At the harrowing end, a ram replaced Yitzhak as the sacrifice; a narrow escape that came only after two divine interventions to divert father Abraham from his unimaginable mission.
Generations of rabbinic storytellers imagined even narrower escapes for Yitzhak, placing him as close to death as they dared; hoping to keep Abraham’s faithfulness (and Yitzhak’s resolve) intact beyond any question, to the point of no return.
In one sequence, Abraham began the sacrifice of his son, shedding a quarter of Yitzhak’s blood. Yitzhak would have died from this mortal wound had angels not taken him away to the Garden of Eden where he was healed over three years.
Another account relates that Yitzhak was—almost literally—frightened to death. Upon realizing that he would survive, Yitzhak created the blessing that would become fixed in his name: Blessed are You… who revives the dead.
In the most extraordinary escape of all, Yitzhak was actually sacrificed, reduced to ash, and then resurrected. In this story, the angels—not Yitzhak—created the blessing that celebrates reviving the dead.
An escape story much closer to the Torah’s narrative relates that Yitzhak was replaced on the altar by the bellwether of Abraham’s flock, a sheep named “Yitzhak.” Thereby, “Yitzhak” was sacrificed—even as Yitzhak lived.
A mortal wound and a miraculous recovery, a near-death trauma, a resurrection, and a pet sheep—not a ram—named Yitzhak: Each story set aside the scriptural account, edging closer to the unimaginable.
Israeli poet, Yehuda Amichai, added a more astounding tale to the tradition of such stories in which he went so far as to name the unimaginable: A father did, in fact, sacrifice his son; and that son’s name was Yivkeh/Let-Him-Cry, a tragically prophetic name:
Abraham had three sons, not just two.
Abraham had three sons:
Yishmael/ Let-God-Listen, Yitzhak/Let-Him-Laugh, and Yivkeh/Let-Him-Cry.
No one has heard of Yivkeh, for he was the youngest
the beloved one offered as an offering on Mount Moriah.
Yishmael was saved by his mother, Hagar, Yitzhak was saved by an angel,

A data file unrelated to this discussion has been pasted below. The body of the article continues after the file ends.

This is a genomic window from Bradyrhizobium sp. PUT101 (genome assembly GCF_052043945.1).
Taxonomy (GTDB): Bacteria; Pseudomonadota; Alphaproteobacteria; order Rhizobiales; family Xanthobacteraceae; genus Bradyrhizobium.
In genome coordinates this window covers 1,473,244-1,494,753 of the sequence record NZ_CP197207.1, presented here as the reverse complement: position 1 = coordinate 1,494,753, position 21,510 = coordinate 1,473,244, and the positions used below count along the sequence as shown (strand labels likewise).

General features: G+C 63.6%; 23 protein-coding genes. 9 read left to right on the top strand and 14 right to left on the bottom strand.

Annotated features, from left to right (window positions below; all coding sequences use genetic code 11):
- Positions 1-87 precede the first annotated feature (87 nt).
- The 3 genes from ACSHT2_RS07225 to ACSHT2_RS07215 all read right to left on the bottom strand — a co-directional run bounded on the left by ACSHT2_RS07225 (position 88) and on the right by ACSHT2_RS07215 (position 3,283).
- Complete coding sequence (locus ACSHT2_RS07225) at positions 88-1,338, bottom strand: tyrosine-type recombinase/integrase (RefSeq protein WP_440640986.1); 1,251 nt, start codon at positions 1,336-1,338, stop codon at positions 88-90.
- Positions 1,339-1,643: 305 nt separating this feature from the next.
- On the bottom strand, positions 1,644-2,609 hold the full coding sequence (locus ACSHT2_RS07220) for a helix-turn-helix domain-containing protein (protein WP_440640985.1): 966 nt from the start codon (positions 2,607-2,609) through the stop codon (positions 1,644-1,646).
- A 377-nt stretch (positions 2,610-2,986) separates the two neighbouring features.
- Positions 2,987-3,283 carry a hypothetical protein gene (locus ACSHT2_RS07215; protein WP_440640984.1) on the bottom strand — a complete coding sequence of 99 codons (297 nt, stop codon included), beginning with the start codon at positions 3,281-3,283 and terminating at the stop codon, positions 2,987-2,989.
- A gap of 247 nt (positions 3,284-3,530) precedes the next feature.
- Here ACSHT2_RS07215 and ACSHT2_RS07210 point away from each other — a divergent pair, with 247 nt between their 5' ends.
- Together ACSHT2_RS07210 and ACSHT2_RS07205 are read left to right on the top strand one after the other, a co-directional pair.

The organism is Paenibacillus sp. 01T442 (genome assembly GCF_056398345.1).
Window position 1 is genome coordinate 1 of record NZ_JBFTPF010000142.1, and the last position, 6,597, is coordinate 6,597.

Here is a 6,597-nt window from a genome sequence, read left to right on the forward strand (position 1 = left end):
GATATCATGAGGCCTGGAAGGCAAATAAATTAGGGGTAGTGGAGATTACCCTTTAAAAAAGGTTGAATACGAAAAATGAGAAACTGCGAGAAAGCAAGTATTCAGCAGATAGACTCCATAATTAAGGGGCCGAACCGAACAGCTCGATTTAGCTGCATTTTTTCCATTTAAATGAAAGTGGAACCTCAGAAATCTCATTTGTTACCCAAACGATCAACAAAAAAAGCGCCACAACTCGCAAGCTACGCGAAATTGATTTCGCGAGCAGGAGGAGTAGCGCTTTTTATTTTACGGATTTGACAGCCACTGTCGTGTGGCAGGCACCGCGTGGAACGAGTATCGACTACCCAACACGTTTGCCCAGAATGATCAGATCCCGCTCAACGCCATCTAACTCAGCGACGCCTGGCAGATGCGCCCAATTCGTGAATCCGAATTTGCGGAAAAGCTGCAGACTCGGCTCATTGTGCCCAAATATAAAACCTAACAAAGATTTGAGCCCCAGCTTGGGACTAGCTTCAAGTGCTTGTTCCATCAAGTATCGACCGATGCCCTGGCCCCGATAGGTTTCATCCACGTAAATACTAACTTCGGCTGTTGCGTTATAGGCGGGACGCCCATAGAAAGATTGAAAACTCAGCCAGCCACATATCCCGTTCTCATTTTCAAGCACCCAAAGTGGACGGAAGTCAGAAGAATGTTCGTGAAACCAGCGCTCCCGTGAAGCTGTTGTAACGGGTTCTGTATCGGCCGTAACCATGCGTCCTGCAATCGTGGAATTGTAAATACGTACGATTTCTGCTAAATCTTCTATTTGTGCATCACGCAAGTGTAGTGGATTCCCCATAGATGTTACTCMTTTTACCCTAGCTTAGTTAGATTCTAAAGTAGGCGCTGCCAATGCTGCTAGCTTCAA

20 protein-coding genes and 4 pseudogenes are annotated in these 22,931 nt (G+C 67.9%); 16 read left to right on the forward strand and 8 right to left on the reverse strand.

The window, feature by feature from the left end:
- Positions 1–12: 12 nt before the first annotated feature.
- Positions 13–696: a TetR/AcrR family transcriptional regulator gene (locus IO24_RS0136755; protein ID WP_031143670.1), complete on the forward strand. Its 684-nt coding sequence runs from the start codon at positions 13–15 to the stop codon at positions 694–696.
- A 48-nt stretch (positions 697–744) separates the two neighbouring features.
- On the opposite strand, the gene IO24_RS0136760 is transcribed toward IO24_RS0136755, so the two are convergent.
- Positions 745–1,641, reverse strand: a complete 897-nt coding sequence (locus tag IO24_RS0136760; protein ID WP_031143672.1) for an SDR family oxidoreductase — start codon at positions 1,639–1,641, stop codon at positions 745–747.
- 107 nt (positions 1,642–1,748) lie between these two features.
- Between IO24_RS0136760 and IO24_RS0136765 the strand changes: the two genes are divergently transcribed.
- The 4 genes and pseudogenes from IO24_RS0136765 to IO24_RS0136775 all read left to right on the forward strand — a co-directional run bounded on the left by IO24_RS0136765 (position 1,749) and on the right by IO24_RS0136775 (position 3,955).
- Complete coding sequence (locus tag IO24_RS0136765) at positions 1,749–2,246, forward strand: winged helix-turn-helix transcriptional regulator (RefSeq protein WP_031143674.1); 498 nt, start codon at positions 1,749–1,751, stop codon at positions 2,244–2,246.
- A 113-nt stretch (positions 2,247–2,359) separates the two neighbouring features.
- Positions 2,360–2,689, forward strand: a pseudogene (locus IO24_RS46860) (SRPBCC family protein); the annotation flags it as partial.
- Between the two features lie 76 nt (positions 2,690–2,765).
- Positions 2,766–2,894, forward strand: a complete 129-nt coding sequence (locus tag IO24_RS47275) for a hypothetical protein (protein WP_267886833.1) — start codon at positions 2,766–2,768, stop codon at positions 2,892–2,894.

but Yivkeh was not saved by anyone. When he was little
his father loving called him, Yivkeh, Yiv’k, Yeiv’k my little
darling. But he sacrificed him at the Akedah.
In the Torah is written the ram, but it was Yivkeh.
Yishmael never listened to God again in his life.
Yitzhak never laughed again in his life
and Sarah laughed only once, and never again.
Abraham had three sons,
Yishma/Let-Him-Listen, Yitzhak/Let-Him-Laugh, Yivkeh/Let-Him-Cry,
Yishmael, Yitzhakel, Yivkeh-el.
[Let-God-Listen, Let-God-Laugh, Let-God-Cry.]
The Torah would not say it, but the poet insisted: Abraham sacrificed a son, Yivkeh—not a ram—on Mount Moriah. It is a fact that Yitzhak did not die. But Amichai allowed no escape from the truth into the facts. You don’t remember a child named Yivkeh from the Torah’s story? No matter; you don’t remember a wound, a resurrection, or a sheep named “Yitzhak,” either.
Yivkeh, not Yitzhak, was the beloved one offered as an offering on Mount Moriah (although Genesis 22:2 described Isaac with this language). Yivkeh, alone among the sons, was the beloved one of nicknames so endearing that those names underscored the horror of what would come.
His name foreshadowed his fate. Just so, his brothers’ names ironically described their own lives after the traumas from which they would escape. Yishmael would never listen again. Neither Yitzhak nor his mother would laugh.
The poet named the unimaginable from the very beginning: Abraham had three sons, not just two. But in the end, indirection powerfully carried his point from earthbound life to the very heavens.
Indirectly, Amichai revealed that the name Yivkeh itself is a nickname—a short form of Yivkeh-el/Let-God-Cry. Just so, the name Yitzhak shortened the fuller Yitzhak-el/Let-God-Laugh. Both names follow the full-name form of the oldest brother, Yishmael/Let-God-Listen.
God’s presence, visible or not, makes of a name a hope, or a prayer: Let God listen, Let God laugh. When naming the unimaginable, a name becomes a living protest, an indictment, a demand: Let God cry!